Format

Send to

Choose Destination
See comment in PubMed Commons below
Lancet. 1999 Mar 6;353(9155):766-7.

Short-course zidovudine for prevention of perinatal infection.

Author information

  • 1Pediatric, Adolescent, and Maternal AIDS Branch, Center for Research for Mothers and Children, National Institute of Child Health and Human Development, National Institutes of Health, Rockville, MD 20852, USA.

Abstract

PIP:

In 1994, the Pediatric AIDS Clinical Trials Group (PACTG) protocol 076 showed that a 6-week course of zidovudine, given to the mother during pregnancy and labor, and then to the neonate for 6 weeks, reduced HIV transmission rates by almost 70%. The adoption of this regimen in the US and Europe has caused perinatal HIV transmission rates to decline to 6% or less, while transmission rates of 2% have been reported when zidovudine prophylaxis is combined with elective cesarean delivery. However, in absolute terms, the impact of perinatal HIV transmission prevention measures will be greater in developing than in industrialized countries, in part because the overall level of HIV infection among pregnant women in developing countries is far higher than the overall level in industrialized countries. While trials must continue to identify simpler and more cost-effective HIV prevention measures, effort must still be given to implementing the already proven effective regimens in developing countries. To implement short-course HIV prophylactic regimens requires available and accessible antenatal care, HIV testing and follow-up for pregnant women, available and affordable zidovudine, and patient compliance with the drug regimen. To ensure intrapartum zidovudine administration, deliveries must be attended by professional birth attendants. Then, to prevent postpartum HIV transmission, there must be a safe and effective strategy for reducing the risk of HIV-1 transmission through breast milk.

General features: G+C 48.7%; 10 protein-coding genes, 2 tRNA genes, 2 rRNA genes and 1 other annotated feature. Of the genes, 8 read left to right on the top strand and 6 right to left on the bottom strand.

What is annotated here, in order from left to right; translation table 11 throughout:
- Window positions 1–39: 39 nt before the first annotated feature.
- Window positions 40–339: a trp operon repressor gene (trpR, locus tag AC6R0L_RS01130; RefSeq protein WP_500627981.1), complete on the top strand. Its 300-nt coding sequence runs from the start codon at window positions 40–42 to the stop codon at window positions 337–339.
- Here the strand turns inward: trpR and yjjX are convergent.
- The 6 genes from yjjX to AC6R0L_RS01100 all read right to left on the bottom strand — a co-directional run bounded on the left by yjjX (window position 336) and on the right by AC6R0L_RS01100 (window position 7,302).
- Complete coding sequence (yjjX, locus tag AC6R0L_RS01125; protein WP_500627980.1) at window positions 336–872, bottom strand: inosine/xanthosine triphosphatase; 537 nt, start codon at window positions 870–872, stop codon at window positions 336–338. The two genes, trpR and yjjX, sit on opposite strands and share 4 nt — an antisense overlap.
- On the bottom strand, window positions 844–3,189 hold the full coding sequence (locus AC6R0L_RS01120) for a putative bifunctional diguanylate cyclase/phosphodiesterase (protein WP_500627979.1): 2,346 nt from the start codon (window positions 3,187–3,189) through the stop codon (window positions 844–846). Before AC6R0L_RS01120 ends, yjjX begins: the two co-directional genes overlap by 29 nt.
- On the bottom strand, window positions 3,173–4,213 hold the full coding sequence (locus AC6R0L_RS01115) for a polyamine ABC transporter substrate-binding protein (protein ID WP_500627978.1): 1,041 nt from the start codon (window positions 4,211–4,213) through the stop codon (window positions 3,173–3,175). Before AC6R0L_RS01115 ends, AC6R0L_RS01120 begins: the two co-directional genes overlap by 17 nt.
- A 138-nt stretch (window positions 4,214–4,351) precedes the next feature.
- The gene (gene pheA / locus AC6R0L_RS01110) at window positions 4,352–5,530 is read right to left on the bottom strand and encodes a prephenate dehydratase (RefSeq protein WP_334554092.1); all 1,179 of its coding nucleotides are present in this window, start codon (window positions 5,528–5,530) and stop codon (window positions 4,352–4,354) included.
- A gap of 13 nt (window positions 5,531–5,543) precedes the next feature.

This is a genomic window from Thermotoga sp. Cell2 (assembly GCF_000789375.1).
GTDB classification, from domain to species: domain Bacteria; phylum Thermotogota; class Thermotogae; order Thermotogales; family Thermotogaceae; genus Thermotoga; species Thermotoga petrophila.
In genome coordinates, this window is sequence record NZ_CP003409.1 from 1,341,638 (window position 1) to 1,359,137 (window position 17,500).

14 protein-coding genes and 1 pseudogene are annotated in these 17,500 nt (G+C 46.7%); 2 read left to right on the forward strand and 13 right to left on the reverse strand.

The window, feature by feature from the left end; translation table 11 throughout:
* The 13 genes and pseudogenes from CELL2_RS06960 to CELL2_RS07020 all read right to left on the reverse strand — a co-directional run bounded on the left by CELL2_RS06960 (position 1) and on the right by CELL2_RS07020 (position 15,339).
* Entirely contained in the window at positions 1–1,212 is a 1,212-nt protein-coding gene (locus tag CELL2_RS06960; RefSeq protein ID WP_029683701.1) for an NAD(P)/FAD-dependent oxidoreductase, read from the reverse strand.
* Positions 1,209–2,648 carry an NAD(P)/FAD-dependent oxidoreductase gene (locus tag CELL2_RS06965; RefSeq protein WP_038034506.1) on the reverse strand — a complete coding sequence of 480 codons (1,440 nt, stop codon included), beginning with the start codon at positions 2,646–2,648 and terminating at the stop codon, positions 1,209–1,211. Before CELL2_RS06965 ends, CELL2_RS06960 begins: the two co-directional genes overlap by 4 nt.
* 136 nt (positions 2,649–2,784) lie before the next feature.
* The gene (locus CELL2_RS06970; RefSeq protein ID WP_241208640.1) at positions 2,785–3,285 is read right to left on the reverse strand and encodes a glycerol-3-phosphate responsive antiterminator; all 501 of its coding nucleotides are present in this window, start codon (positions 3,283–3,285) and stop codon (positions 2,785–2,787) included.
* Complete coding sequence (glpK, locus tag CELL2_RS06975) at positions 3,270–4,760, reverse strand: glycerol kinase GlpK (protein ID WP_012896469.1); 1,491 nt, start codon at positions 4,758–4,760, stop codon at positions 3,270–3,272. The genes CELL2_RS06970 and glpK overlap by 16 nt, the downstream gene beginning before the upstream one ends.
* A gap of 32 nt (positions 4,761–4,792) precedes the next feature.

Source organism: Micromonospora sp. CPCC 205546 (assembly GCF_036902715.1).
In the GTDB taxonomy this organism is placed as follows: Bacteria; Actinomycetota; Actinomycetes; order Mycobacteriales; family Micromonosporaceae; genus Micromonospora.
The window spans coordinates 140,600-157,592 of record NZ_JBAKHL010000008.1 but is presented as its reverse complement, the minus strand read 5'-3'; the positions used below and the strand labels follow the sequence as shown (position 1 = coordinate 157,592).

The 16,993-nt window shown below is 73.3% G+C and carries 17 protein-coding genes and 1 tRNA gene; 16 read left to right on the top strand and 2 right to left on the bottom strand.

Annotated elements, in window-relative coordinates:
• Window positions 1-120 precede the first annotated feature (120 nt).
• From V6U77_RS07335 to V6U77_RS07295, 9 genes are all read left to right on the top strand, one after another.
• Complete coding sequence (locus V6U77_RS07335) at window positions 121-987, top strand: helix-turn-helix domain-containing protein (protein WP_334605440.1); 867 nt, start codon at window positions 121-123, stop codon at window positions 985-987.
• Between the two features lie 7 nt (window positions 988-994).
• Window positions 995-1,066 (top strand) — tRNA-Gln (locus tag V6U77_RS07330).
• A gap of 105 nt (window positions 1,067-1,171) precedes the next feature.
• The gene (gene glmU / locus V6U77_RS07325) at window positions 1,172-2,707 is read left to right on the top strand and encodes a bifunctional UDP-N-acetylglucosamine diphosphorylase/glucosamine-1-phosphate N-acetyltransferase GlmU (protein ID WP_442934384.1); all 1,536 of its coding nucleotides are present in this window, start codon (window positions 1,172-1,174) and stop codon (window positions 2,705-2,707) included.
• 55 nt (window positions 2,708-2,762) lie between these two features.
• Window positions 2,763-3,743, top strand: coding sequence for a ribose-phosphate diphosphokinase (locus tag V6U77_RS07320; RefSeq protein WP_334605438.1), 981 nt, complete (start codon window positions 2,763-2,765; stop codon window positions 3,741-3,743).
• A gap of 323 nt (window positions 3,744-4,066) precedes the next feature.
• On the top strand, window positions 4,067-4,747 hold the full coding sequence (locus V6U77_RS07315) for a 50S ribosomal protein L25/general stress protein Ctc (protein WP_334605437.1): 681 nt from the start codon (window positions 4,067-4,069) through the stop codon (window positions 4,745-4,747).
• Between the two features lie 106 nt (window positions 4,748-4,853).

PMID:
10459952
DOI:
10.1016/S0140-6736(99)90028-4
[PubMed - indexed for MEDLINE]
PubMed Commons home

PubMed Commons

0 comments
How to join PubMed Commons

    Supplemental Content

    Full text links

    Icon for Elsevier Science
    Loading ...
    Support Center